Reviewer's story: How Alison Hayes became an accessibility review blogger

Photo of a forest walk.

We spoke to senior lecturer, Alison Hayes, about her passion for writing and travelling which led to the start-up of her blog ‘’ this summer. Alison tells us about the inspiration behind her blog, and what it’s like to search for accessible places abroad in Europe compared to at home.

What is your website and when did it first begin?

I set up ‘’ this summer as a review site which talks about the quality of the hotel or venue, but also talks about its accessibility. I have reviewed hotels, restaurants, parks, other websites and also things, my scooter for example! I have also tried to bring in a campaigning angle – I contacted the newspapers and magazines I read to ask them if they could include a mention of access in the same way as they would mention if the place is child or pet friendly. No direct response so far but there does seem to be a move in the media towards at least talking about access a bit more.

What inspired you to begin writing a blog about accessibility?

It’s difficult for a review to be all things to all people. I can’t comment on the acoustics for example, but that is where blogs are so appropriate, as the reviews posted on ‘accessibilityreviews’ are the experience of the reviewer. Readers can hopefully glean from it the information they need and they can always contact me or comment on the review if they would like more information.

Photo of a coastal path.

You have written about travelling abroad in Europe, what was it like searching for accessible places to go in a foreign country compared to at home?

Some countries seem to be better than others at having information readily available. It does take a while to search places out on the internet and of course some websites are much easier to search – it depends on how they are set up. I wrote a piece on which of the hotel search sites let you search for accessibility features as some have several filters you can apply while others don’t have any!

Our recent holiday in Austria took some planning but was generally a success in terms of access. People were really welcoming and helpful, I found some great websites with access information and the tourist board was happy to send us a load of leaflets on accessible places to visit and things to do. We stayed near Lake Achensee which had a lovely promenade round it – perfect for pushchairs, bikes, rollerblades, segways and of course scooters. However, interestingly, I didn’t see a single other scooter during the entire holiday! No wonder my scooter got some interested looks and someone came up and asked about it as she was interested in getting one for her mother!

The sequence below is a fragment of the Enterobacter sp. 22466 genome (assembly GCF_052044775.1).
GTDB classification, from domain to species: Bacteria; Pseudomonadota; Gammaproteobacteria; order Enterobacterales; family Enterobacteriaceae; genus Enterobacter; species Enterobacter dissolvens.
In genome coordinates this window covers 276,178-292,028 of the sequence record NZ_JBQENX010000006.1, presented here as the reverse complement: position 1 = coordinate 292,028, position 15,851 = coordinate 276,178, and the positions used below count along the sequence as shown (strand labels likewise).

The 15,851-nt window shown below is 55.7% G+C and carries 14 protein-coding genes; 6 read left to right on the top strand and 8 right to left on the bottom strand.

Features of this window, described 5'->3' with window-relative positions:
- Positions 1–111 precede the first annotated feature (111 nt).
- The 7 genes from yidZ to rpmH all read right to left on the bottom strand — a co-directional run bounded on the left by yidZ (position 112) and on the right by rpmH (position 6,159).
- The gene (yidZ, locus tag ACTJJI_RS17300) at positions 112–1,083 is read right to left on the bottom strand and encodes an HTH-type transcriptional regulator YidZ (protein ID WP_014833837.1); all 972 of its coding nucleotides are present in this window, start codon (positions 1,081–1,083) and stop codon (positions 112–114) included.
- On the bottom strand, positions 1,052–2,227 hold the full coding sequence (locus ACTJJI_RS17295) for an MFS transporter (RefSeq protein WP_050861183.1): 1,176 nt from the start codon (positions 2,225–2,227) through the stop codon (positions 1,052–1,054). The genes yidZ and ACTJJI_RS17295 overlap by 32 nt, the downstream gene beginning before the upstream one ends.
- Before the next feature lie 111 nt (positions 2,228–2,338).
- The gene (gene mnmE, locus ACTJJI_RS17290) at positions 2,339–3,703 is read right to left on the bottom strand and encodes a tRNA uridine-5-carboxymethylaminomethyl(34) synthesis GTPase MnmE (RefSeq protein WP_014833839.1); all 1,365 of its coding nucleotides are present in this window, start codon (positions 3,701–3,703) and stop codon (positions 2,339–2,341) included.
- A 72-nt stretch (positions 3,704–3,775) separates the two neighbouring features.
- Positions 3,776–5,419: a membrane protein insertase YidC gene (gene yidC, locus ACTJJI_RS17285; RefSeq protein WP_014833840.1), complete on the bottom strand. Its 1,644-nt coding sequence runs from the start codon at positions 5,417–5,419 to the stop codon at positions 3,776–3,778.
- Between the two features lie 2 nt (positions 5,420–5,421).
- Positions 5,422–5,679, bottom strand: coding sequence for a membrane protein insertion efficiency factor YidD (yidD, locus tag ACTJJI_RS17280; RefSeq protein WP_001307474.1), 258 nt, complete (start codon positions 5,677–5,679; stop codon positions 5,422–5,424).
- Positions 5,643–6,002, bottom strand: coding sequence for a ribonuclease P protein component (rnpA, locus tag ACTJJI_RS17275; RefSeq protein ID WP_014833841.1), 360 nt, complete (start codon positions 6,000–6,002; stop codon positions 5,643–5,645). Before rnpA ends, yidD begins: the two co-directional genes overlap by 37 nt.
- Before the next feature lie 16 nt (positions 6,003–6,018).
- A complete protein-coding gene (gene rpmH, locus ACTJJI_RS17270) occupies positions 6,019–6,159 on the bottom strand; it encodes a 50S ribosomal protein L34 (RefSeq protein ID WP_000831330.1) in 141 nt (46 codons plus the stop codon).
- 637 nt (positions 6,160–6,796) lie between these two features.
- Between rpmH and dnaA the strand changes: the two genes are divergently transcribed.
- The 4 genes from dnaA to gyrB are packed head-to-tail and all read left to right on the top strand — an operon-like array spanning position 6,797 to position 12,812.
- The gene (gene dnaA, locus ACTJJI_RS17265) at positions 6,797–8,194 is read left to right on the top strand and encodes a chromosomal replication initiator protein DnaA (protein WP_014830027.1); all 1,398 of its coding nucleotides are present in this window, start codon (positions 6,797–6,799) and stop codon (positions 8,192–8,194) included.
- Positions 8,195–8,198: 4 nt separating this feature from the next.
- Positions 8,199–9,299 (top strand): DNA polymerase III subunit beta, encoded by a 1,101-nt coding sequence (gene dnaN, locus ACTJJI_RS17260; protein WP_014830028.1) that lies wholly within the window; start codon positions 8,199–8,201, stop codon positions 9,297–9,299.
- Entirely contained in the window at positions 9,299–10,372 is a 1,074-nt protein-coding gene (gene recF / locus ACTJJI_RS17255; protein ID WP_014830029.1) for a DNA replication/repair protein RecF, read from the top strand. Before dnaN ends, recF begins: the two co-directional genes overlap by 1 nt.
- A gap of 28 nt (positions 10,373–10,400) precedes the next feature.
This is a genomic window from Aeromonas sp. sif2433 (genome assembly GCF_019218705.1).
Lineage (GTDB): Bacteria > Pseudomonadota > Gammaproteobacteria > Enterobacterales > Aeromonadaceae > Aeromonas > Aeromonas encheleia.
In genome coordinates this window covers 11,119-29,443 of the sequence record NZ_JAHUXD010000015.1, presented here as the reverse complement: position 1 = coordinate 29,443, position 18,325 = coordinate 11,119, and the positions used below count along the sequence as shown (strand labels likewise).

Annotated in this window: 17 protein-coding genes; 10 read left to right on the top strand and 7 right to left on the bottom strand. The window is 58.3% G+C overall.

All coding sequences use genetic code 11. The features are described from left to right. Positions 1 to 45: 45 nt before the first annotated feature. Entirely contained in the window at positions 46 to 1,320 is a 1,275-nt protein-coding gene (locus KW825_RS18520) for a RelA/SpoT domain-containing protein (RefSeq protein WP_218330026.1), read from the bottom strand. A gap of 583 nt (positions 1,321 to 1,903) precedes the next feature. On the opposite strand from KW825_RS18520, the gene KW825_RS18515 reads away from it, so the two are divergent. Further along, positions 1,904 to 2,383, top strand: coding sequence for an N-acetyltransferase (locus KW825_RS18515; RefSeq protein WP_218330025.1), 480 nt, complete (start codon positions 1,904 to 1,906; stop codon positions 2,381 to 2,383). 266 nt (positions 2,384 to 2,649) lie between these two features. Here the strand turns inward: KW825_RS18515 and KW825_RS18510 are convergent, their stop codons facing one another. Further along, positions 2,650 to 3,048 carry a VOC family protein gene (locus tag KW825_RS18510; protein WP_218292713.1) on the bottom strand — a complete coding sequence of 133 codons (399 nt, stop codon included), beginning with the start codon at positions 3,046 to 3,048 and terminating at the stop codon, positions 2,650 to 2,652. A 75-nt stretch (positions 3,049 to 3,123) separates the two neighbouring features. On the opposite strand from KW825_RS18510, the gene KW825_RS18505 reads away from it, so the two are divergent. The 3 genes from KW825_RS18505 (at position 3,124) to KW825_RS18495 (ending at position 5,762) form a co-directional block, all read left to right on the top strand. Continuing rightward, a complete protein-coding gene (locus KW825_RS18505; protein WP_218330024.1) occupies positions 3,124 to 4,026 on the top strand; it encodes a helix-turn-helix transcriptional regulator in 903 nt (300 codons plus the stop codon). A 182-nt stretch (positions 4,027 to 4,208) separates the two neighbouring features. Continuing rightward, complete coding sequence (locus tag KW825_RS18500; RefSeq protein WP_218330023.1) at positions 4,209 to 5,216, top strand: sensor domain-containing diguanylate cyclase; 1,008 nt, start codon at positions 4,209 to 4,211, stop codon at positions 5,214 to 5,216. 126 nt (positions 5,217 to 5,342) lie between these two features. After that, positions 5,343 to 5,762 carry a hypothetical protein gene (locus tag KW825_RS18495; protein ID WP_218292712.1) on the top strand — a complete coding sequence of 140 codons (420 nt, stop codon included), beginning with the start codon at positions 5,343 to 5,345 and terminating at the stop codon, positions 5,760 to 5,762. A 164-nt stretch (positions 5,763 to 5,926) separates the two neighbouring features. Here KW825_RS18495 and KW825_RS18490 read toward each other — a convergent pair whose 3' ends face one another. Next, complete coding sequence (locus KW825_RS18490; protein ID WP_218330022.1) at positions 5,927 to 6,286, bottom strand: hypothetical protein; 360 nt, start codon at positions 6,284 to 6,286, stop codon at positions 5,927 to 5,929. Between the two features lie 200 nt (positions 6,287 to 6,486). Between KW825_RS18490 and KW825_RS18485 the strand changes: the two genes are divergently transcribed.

Based on your personal experience, what can places do to improve how they provide accessibility information?

A huge factor for me is the staff attitude. You could have marvellous accessibility, but if you feel you are getting stared at or treated as if you are a nuisance – well, you certainly won’t give that place your business again! Other places might not be able to be fully accessible but if the staff have the right attitude it can smooth the way considerably. That said, many places could do so much more – automatic doors, smooth transitions between surfaces, better colour schemes for visually impaired people for example. Things which often are no more expensive than what they have but nobody thought about it when they last redecorated or refurbished.

Photo of an outdoor dining area.

Can you share with us a few of your favourite accessible venues that you have visited in the past?

I really loved the Parador de La Granja, somewhere we stayed last summer. It is a historic building but restored in such a way that it keeps its character while being accessible. Also, the staff were great. Another thing I love is that you can borrow really sturdy electric scooters in so many places – Thorpe Perrow Arboretum is beautiful as are the parks in the Leeds area which I have visited: Roundhay, Golden Acre, Temple Newsam.

Look out for some of Alison’s reviews on Euan’s Guide, or visit her blog and read stories of her adventures here. If you would like to feature in a Reviewer's Story article, please share your story and pictures with us at

Tags: reviewer's story, travel, case study


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